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Invasive ductal carcinoma, also called infiltrating ductal carcinoma or ductal adenocarcinoma, is the most common type of invasive breast cancer. It accounts for up to 80% of all invasive breast cancers.
Invasive ductal carcinoma starts in the breast ducts but grows through the duct wall and spreads into nearby breast tissue. The cells can continue to grow and cause a lump or thickening in the breast. The breast cancer cells can also spread (metastasize) to the lymph nodes and other parts of the body.
Invasive ductal carcinomas frequently have some ductal carcinoma in situ (DCIS) cells in areas of the tumour. The presence of these DCIS cells suggests that DCIS may develop into an invasive tumour.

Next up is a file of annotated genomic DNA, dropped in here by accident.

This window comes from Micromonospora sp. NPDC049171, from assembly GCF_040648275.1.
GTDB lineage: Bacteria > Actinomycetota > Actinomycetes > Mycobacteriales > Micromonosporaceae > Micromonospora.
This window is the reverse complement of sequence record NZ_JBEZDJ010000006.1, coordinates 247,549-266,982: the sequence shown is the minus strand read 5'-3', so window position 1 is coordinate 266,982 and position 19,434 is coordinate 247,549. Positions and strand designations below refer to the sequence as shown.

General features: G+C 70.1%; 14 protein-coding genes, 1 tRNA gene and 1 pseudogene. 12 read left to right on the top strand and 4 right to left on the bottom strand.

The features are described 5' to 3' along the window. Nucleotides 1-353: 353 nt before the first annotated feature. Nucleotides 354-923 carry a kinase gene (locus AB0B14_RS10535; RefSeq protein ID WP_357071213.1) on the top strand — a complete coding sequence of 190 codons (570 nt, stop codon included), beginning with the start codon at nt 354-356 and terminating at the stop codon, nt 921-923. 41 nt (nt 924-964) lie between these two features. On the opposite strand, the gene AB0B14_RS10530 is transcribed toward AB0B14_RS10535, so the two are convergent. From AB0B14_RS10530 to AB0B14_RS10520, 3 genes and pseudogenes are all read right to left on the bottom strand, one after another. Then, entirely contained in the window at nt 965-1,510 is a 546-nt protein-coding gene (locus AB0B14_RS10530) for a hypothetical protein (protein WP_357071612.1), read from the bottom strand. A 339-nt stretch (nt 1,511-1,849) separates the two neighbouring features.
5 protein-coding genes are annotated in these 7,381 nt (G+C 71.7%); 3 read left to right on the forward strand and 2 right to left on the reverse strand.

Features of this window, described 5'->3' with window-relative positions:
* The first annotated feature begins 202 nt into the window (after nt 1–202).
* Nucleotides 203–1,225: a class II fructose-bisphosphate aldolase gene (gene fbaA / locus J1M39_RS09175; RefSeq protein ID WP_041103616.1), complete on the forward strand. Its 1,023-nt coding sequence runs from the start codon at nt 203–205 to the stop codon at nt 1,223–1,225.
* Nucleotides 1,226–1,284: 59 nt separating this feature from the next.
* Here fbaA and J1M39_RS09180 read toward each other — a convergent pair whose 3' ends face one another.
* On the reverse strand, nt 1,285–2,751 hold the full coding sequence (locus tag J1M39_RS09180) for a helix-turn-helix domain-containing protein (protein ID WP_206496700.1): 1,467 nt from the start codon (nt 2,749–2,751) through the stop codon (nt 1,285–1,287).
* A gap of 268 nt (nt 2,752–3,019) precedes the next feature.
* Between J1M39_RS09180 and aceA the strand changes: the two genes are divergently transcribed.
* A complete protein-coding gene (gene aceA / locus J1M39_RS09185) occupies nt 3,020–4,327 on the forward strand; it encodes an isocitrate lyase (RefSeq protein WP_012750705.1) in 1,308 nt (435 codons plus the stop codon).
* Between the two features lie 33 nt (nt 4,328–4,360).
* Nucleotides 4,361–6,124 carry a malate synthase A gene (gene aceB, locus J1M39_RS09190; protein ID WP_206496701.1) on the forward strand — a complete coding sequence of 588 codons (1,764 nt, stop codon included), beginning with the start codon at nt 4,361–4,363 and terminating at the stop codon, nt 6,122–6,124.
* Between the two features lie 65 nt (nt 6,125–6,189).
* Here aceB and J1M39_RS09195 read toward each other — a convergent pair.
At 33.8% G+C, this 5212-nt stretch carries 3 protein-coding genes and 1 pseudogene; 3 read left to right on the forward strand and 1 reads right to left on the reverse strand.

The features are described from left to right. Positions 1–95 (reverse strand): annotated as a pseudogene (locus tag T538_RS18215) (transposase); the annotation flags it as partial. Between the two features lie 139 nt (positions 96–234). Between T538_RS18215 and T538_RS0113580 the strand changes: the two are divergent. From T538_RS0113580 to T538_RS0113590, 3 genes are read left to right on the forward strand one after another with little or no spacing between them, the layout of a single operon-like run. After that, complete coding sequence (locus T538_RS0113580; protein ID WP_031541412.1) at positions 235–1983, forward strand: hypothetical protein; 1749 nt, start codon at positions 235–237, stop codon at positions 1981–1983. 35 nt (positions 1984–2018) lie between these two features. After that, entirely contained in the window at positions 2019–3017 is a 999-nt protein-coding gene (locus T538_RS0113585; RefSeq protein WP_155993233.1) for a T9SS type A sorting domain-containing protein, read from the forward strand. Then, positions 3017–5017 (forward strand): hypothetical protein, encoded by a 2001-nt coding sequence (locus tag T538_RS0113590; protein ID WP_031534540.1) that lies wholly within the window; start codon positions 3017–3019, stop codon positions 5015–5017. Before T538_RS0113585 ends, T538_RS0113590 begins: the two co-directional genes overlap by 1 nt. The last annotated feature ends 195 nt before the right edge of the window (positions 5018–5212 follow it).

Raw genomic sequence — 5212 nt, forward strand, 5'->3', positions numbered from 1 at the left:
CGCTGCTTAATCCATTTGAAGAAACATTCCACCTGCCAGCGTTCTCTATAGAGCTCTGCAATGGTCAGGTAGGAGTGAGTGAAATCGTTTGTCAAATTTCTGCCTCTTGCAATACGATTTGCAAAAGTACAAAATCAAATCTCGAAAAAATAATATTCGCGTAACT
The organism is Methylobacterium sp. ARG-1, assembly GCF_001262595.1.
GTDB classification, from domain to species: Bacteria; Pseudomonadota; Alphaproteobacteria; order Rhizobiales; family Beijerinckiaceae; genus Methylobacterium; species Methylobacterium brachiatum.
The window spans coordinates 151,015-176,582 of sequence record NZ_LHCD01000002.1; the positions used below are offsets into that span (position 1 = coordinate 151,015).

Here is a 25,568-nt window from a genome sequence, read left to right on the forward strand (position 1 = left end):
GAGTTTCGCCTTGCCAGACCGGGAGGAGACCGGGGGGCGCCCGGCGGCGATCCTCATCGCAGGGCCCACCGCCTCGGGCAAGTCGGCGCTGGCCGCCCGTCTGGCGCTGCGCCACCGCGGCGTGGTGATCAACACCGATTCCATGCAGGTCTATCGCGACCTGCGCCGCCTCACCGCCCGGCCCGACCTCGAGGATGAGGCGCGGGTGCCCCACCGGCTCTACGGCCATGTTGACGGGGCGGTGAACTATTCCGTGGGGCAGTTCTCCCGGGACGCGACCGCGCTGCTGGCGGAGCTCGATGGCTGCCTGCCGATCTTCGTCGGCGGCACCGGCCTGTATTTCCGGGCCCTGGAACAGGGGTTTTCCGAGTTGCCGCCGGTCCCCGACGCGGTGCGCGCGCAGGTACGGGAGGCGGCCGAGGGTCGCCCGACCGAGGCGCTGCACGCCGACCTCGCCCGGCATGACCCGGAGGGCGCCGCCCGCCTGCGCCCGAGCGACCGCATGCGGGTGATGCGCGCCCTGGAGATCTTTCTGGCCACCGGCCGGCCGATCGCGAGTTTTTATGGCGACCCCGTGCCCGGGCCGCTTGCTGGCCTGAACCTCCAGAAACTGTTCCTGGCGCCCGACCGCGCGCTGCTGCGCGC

Invasive ductal carcinoma may be further classified as:
The treatment for all types of ductal carcinoma is the same. Surgery is the most common treatment.
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